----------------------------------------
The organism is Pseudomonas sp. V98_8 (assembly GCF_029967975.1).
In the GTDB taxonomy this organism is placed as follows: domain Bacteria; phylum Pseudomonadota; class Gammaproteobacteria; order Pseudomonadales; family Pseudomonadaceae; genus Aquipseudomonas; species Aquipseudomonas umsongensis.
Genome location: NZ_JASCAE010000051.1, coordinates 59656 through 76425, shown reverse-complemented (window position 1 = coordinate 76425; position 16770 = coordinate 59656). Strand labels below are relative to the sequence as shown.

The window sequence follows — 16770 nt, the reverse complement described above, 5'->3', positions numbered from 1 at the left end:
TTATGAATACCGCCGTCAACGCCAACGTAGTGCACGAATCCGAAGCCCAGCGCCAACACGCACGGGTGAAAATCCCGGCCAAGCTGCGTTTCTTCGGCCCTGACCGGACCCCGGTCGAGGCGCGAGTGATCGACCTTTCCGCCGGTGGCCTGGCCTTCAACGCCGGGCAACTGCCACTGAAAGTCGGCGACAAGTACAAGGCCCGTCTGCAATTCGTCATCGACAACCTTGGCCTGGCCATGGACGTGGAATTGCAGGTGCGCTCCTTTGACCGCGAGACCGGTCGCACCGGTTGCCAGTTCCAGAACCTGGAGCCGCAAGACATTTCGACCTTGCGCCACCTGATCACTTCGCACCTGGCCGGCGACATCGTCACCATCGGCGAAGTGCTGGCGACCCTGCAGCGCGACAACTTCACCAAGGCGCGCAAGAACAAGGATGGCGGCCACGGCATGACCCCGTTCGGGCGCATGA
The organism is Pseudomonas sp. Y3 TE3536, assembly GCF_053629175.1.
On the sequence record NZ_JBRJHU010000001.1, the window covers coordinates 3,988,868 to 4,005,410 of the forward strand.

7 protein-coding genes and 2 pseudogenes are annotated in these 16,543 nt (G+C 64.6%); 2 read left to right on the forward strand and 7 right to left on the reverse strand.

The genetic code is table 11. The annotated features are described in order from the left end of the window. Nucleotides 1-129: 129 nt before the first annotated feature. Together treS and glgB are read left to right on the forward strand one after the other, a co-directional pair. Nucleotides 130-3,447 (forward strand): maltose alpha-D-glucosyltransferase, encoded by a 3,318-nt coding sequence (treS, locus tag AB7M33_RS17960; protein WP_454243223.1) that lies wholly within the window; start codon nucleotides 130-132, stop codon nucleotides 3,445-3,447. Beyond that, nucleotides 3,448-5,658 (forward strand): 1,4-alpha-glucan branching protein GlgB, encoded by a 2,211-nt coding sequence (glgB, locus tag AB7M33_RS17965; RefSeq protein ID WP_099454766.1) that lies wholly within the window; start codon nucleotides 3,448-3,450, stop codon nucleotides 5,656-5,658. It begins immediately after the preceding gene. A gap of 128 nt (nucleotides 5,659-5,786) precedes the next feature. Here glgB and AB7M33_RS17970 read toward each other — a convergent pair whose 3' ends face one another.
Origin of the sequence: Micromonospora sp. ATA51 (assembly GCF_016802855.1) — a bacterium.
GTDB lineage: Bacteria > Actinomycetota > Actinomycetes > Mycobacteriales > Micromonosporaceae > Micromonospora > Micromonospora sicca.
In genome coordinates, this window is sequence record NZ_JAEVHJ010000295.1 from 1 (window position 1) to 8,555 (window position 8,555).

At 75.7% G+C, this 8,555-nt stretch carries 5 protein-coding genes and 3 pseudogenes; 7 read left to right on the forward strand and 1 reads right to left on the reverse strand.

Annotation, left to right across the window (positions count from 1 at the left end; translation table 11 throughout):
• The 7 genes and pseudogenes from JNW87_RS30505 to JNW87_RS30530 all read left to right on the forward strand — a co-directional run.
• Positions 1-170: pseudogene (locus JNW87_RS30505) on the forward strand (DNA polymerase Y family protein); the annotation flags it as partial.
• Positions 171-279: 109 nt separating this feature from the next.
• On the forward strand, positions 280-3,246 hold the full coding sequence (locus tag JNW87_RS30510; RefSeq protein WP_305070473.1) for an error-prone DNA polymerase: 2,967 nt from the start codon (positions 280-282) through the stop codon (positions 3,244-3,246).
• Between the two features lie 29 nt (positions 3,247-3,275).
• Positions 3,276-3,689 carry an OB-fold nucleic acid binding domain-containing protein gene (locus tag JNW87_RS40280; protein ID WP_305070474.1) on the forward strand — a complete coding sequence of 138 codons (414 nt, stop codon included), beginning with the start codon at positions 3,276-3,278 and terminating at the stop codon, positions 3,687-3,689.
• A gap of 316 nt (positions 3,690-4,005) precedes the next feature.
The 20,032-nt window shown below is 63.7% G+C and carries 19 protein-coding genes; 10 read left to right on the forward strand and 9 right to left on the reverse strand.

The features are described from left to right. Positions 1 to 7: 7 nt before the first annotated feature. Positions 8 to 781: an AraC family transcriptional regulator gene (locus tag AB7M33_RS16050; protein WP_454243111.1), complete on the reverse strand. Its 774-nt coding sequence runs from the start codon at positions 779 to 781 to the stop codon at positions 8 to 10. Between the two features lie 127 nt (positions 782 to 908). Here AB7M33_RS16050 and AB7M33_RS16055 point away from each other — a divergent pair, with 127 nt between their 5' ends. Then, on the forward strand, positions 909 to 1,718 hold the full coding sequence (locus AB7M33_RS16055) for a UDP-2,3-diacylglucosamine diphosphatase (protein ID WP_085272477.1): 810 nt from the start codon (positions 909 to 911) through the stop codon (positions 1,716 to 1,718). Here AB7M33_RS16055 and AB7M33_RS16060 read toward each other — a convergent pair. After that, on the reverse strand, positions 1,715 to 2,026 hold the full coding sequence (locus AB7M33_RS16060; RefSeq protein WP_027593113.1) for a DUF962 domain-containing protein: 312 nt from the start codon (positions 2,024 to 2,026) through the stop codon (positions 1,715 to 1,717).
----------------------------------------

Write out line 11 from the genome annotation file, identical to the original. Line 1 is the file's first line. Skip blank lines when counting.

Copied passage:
GTDB lineage: Bacteria > Actinomycetota > Actinomycetes > Mycobacteriales > Micromonosporaceae > Micromonospora > Micromonospora sicca.